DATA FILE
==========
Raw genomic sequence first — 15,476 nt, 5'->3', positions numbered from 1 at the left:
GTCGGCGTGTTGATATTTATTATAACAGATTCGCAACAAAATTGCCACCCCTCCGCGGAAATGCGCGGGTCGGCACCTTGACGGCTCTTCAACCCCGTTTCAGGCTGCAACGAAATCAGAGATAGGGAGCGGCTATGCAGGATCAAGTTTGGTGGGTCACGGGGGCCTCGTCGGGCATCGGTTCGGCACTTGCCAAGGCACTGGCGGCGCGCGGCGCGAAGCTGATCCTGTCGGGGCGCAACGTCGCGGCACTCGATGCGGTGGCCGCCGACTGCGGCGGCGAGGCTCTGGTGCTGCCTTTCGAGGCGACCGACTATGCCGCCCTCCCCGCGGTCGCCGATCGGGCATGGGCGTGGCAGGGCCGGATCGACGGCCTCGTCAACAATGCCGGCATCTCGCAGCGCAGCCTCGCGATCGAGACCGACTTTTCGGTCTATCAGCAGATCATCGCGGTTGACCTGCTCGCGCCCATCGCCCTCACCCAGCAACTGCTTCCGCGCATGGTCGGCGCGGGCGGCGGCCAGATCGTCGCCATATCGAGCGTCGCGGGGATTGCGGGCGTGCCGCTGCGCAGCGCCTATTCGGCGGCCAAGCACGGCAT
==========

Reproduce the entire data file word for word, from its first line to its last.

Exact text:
Raw genomic sequence first — 15,476 nt, 5'->3', positions numbered from 1 at the left:
GTCGGCGTGTTGATATTTATTATAACAGATTCGCAACAAAATTGCCACCCCTCCGCGGAAATGCGCGGGTCGGCACCTTGACGGCTCTTCAACCCCGTTTCAGGCTGCAACGAAATCAGAGATAGGGAGCGGCTATGCAGGATCAAGTTTGGTGGGTCACGGGGGCCTCGTCGGGCATCGGTTCGGCACTTGCCAAGGCACTGGCGGCGCGCGGCGCGAAGCTGATCCTGTCGGGGCGCAACGTCGCGGCACTCGATGCGGTGGCCGCCGACTGCGGCGGCGAGGCTCTGGTGCTGCCTTTCGAGGCGACCGACTATGCCGCCCTCCCCGCGGTCGCCGATCGGGCATGGGCGTGGCAGGGCCGGATCGACGGCCTCGTCAACAATGCCGGCATCTCGCAGCGCAGCCTCGCGATCGAGACCGACTTTTCGGTCTATCAGCAGATCATCGCGGTTGACCTGCTCGCGCCCATCGCCCTCACCCAGCAACTGCTTCCGCGCATGGTCGGCGCGGGCGGCGGCCAGATCGTCGCCATATCGAGCGTCGCGGGGATTGCGGGCGTGCCGCTGCGCAGCGCCTATTCGGCGGCCAAGCACGGCAT